Google is partnering with the National Hurricane Center to create a searchable map of areas at risk of storm surges during hurricanes. Users can plug in their address and determine how threatened (if at all) their homes are by surges of water that accompany hurricanes—surges that proved deadly during Hurricane Katrina. Google hopes to have the application online by June 1, just in time for the start of the 2008 Atlantic hurricane season.
The National Hurricane Center says the idea for the map came from the overwhelming number of phone calls made to local weather and emergency information lines during the last few hurricane seasons: residents wanted to know what flood levels would be like at their homes. Hurricane forecasters have long had a computer model that estimates storm surge height, which is based on wind speed, hurricane strength, and trajectory, but only now will this information be available to the public directly.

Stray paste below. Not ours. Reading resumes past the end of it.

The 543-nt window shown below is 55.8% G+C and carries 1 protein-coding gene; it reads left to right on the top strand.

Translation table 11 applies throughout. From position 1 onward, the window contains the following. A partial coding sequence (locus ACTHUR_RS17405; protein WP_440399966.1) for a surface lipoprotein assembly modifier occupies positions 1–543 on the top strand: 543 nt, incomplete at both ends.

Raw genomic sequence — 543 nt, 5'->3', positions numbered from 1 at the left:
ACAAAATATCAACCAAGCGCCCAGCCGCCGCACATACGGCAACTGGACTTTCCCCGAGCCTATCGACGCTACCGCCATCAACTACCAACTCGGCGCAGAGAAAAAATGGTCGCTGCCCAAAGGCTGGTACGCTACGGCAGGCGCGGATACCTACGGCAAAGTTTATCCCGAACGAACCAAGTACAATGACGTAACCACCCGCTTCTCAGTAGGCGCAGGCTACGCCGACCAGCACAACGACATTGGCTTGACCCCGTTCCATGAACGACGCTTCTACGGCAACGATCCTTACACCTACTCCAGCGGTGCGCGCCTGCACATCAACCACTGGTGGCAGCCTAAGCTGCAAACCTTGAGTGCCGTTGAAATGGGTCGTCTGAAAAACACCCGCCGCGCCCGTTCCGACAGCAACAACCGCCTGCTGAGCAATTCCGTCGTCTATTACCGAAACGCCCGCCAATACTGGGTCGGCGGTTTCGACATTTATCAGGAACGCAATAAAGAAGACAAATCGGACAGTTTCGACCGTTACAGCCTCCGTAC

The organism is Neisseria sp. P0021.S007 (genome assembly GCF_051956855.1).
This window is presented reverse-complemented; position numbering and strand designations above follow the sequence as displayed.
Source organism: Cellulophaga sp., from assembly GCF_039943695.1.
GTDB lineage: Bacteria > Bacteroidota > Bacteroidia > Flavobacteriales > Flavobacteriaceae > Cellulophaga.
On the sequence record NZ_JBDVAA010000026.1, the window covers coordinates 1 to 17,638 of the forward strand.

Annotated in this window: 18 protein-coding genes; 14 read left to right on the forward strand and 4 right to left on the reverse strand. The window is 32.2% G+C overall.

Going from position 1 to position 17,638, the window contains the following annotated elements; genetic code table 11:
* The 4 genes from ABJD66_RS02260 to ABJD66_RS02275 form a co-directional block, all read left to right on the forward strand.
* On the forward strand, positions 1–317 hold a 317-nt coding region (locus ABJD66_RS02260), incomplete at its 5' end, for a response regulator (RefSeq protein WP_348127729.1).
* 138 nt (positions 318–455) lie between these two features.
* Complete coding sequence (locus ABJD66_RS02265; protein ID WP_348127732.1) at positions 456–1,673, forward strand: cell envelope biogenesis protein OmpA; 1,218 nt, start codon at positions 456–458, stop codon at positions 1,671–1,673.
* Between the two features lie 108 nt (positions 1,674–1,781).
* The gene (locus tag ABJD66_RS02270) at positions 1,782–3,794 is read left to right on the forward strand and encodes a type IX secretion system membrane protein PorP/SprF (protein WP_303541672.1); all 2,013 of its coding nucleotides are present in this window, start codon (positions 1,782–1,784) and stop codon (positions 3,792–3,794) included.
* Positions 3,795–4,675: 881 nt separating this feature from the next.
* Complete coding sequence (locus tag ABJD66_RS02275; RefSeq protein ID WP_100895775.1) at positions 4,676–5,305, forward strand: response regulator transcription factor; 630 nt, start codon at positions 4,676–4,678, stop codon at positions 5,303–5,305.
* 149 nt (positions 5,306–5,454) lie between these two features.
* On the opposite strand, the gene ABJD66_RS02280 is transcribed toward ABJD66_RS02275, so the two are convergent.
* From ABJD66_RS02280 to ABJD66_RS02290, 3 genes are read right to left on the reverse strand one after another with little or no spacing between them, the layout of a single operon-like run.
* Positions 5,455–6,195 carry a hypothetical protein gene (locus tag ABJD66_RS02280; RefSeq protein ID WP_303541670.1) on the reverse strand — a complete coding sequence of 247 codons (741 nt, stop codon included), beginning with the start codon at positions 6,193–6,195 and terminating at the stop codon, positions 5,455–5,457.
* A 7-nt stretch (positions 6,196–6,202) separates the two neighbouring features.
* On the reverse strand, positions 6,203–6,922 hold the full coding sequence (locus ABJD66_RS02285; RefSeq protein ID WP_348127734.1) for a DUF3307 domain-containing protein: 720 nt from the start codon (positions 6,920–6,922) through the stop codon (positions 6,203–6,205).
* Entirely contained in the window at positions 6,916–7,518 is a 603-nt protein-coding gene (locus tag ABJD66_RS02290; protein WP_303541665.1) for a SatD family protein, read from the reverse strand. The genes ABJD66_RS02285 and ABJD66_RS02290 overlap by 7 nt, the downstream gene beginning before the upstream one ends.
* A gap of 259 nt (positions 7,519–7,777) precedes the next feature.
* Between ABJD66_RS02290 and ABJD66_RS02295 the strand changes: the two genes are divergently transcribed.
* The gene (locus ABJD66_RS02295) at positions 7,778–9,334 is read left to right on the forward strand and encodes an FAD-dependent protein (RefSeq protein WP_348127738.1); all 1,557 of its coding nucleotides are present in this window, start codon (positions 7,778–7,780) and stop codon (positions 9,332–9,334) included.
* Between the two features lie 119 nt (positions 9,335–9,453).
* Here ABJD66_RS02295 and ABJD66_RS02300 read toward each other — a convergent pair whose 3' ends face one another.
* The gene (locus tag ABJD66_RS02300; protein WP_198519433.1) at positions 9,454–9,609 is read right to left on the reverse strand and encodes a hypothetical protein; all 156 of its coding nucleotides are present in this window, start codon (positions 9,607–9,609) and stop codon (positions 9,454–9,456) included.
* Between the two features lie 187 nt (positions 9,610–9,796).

Though this online tool will definitely help people get specialized information on storm surge risk for their own geographic location, I worry that it may not do much to help those who need the most help during hurricanes: the elderly. Post-Katrina evacuation analysis shows that those least likely to evacuate—even with clear instructions to do so from the mayor—were the elderly. Three-quarters of the people who died during Katrina were older than age 60. With some luck, though, younger internet users will be able to get themselves, and hopefully their older family members and neighbors out of harm's way.
Photo used under a Creative Commons license from GISuser.